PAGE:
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MSC and CMA CGM have followed Maersk Line in announcing plans for surcharges to recover the cost of compliance with the IMO’s 2020 0.5% sulphur cap regulations.
The French carrier said that although it was “in favour of using LSFO (low-sulphur fuel oil) for its fleet” it was also “ordering several scrubbers” – exhaust gas cleaning technology that allows ships to continue to burn the cheaper 3.5% sulphur content HFO (heavy fuel oil) after the 1 January 2020 enforcement date.
CMA CGM also confirmed again its nine ultra-large 22,000 teu newbuilds, to be delivered from the end of next year, would be powered by liquefied natural gas (LNG), which conforms to even tighter sulphur caps but is regarded as impractical to retrofit to existing vessels.
It said “all these measures represent a major additional cost” which it estimated, “based on current conditions”, at “an average of $160 per teu”.
CMA CGM said the recovery would “be taken into account through the application or adjustment of fuel surcharges on a trade-by-trade basis”, but did not say when the increase would come into effect.
MSC – Maersk’s vessel sharing partner in the 2M alliance – said its operating costs were expected to “increase significantly as we continue to prepare for the low-sulphur fuel regime”.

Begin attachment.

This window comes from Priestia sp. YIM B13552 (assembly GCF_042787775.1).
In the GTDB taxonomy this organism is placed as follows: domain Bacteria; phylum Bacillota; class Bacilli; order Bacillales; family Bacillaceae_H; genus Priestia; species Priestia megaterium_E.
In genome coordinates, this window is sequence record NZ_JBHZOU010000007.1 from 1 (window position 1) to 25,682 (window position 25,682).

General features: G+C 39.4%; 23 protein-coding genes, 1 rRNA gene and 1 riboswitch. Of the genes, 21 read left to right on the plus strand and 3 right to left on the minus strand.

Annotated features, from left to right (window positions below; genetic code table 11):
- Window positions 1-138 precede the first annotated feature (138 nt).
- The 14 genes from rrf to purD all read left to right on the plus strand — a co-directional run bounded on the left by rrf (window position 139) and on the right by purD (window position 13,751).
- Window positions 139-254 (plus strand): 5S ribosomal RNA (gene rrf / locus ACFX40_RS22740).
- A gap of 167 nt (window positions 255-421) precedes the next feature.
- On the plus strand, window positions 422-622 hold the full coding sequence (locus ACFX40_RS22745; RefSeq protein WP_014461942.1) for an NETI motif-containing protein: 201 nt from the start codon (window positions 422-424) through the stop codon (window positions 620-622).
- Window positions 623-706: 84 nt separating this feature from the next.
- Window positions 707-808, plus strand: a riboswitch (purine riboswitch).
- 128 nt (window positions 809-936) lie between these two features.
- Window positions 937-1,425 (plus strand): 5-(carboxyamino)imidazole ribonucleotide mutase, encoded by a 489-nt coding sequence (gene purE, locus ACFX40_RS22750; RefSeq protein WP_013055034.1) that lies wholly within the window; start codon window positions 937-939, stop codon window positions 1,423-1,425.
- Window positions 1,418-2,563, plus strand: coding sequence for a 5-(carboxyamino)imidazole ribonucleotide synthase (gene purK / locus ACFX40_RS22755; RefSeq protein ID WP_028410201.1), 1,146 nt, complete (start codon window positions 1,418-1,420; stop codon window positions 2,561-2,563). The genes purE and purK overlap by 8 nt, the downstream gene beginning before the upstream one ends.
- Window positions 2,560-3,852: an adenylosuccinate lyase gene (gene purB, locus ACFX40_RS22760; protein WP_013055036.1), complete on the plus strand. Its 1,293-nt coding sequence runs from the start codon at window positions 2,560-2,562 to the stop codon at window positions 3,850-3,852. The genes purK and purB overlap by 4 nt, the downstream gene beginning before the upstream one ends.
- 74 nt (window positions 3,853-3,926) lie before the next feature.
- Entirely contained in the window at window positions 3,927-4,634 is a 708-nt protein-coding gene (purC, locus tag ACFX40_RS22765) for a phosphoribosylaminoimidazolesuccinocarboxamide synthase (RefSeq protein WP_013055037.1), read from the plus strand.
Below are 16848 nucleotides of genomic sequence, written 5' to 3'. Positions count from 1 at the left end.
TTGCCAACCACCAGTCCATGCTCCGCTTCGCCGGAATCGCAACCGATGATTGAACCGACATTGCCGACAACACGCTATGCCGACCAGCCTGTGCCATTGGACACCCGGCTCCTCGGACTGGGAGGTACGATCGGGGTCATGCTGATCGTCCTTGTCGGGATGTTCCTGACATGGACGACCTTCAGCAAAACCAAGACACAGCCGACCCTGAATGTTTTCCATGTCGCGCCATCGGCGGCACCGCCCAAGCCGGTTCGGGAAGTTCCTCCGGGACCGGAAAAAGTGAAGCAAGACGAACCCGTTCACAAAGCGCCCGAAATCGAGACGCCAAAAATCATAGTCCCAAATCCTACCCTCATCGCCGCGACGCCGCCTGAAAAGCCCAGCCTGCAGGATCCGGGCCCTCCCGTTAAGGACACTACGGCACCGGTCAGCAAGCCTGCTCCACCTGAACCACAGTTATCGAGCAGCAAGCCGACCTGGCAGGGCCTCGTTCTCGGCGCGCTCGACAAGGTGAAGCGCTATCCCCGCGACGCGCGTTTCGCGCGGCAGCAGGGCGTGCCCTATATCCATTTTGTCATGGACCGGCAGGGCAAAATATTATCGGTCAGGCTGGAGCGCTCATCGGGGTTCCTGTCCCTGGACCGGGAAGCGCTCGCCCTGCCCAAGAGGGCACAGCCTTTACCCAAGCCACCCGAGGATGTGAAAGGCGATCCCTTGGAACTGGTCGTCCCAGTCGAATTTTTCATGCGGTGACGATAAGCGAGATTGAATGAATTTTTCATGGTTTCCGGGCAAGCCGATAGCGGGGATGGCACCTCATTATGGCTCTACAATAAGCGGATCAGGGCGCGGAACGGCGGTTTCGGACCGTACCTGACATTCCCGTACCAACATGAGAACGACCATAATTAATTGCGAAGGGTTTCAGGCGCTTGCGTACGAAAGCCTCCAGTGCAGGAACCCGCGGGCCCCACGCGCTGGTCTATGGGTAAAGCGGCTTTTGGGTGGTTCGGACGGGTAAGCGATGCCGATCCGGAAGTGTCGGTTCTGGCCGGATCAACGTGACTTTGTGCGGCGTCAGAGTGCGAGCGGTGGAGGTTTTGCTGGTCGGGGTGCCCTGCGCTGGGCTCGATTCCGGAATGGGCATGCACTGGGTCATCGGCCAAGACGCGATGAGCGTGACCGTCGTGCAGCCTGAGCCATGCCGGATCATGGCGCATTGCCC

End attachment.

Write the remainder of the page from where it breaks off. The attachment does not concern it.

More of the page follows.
It added: “The cost of the various changes we are making to our fleet and its fuel supply is in excess of $2bn per year.”
MSC said it would introduce a “new global fuel surcharge” on 1 January 2019 to replace its existing bunker surcharge mechanisms. It would, it said, reflect “a combination of fuel prices at bunkering ports around the world and specific line costs such as transit times, fuel efficiency and other trade-related factors”.
MSC is one of several carriers, including Evergreen and HMM, considering having scrubbers installed on newbuilds and retrofitting existing vessels with the technology.
Maersk Line advised its LSFO recovery strategy last week: “a simple and predictive bunker adjustment factor (BAF)”, effective from 1 January 2019.
This has received significant criticism from shippers and forwarders, who have complained that Maersk’s BAF calculations “lacked transparency”.
There have even been suggestions that the liner industry, in its endeavours to recoup the cost of switching to low-sulphur fuels, was exploiting the situation with “blatant profiteering”.
A spokesperson for Maersk Line told The Loadstar today that it had had a “positive dialogue” with its customers concerning the new BAF and that “the predictability” had been “well received”.
Maersk, MSC and CMA CGM are so far the only major carriers to announce proposals for recovering an estimated $15bn in extra costs per year of bunkering ships with compliant fuels. However, so far there is no detail on how the surcharges would be calculated on ships fitted with scrubbers.
Nevertheless, given that it is expected that the vast majority of containerships will need to bunker with LSFO, carriers will need to begin recovering the costs from the fourth quarter of next year as the operators replenish the tanks of their vessels in readiness for the 1 January 2020 enforcement date.